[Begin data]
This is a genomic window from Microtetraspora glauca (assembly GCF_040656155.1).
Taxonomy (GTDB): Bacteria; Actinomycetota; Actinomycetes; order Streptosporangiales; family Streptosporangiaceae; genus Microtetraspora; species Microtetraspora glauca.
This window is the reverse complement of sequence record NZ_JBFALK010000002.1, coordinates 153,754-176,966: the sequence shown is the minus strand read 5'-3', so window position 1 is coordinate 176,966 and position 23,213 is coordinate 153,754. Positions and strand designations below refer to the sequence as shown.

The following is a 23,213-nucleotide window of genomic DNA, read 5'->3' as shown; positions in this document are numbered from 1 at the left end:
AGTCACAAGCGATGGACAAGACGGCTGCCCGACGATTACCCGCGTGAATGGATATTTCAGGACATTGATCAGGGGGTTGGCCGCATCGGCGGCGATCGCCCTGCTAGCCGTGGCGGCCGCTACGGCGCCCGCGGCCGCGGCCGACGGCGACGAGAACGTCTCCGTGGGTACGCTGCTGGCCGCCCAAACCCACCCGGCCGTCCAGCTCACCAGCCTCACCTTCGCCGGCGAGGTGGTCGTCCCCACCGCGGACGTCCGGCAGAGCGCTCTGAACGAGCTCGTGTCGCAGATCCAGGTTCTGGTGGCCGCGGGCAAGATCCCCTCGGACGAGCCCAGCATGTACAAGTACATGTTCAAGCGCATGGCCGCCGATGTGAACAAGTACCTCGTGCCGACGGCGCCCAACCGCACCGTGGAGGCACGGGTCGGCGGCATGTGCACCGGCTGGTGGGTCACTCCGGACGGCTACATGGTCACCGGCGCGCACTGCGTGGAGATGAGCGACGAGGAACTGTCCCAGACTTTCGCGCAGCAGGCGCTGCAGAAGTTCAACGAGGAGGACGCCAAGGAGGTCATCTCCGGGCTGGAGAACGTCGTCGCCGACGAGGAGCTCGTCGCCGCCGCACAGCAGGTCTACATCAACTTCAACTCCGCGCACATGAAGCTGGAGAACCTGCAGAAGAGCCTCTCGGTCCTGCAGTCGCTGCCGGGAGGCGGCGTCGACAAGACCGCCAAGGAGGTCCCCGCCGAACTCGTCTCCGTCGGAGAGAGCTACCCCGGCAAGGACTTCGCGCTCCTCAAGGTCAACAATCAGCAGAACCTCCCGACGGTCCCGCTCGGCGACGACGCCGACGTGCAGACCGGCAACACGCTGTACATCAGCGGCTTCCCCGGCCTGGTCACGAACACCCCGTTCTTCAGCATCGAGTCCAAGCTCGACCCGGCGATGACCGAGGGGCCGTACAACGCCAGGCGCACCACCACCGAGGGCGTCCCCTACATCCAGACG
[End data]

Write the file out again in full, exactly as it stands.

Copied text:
This is a genomic window from Microtetraspora glauca (assembly GCF_040656155.1).
Taxonomy (GTDB): Bacteria; Actinomycetota; Actinomycetes; order Streptosporangiales; family Streptosporangiaceae; genus Microtetraspora; species Microtetraspora glauca.
This window is the reverse complement of sequence record NZ_JBFALK010000002.1, coordinates 153,754-176,966: the sequence shown is the minus strand read 5'-3', so window position 1 is coordinate 176,966 and position 23,213 is coordinate 153,754. Positions and strand designations below refer to the sequence as shown.

The following is a 23,213-nucleotide window of genomic DNA, read 5'->3' as shown; positions in this document are numbered from 1 at the left end:
AGTCACAAGCGATGGACAAGACGGCTGCCCGACGATTACCCGCGTGAATGGATATTTCAGGACATTGATCAGGGGGTTGGCCGCATCGGCGGCGATCGCCCTGCTAGCCGTGGCGGCCGCTACGGCGCCCGCGGCCGCGGCCGACGGCGACGAGAACGTCTCCGTGGGTACGCTGCTGGCCGCCCAAACCCACCCGGCCGTCCAGCTCACCAGCCTCACCTTCGCCGGCGAGGTGGTCGTCCCCACCGCGGACGTCCGGCAGAGCGCTCTGAACGAGCTCGTGTCGCAGATCCAGGTTCTGGTGGCCGCGGGCAAGATCCCCTCGGACGAGCCCAGCATGTACAAGTACATGTTCAAGCGCATGGCCGCCGATGTGAACAAGTACCTCGTGCCGACGGCGCCCAACCGCACCGTGGAGGCACGGGTCGGCGGCATGTGCACCGGCTGGTGGGTCACTCCGGACGGCTACATGGTCACCGGCGCGCACTGCGTGGAGATGAGCGACGAGGAACTGTCCCAGACTTTCGCGCAGCAGGCGCTGCAGAAGTTCAACGAGGAGGACGCCAAGGAGGTCATCTCCGGGCTGGAGAACGTCGTCGCCGACGAGGAGCTCGTCGCCGCCGCACAGCAGGTCTACATCAACTTCAACTCCGCGCACATGAAGCTGGAGAACCTGCAGAAGAGCCTCTCGGTCCTGCAGTCGCTGCCGGGAGGCGGCGTCGACAAGACCGCCAAGGAGGTCCCCGCCGAACTCGTCTCCGTCGGAGAGAGCTACCCCGGCAAGGACTTCGCGCTCCTCAAGGTCAACAATCAGCAGAACCTCCCGACGGTCCCGCTCGGCGACGACGCCGACGTGCAGACCGGCAACACGCTGTACATCAGCGGCTTCCCCGGCCTGGTCACGAACACCCCGTTCTTCAGCATCGAGTCCAAGCTCGACCCGGCGATGACCGAGGGGCCGTACAACGCCAGGCGCACCACCACCGAGGGCGTCCCCTACATCCAGACG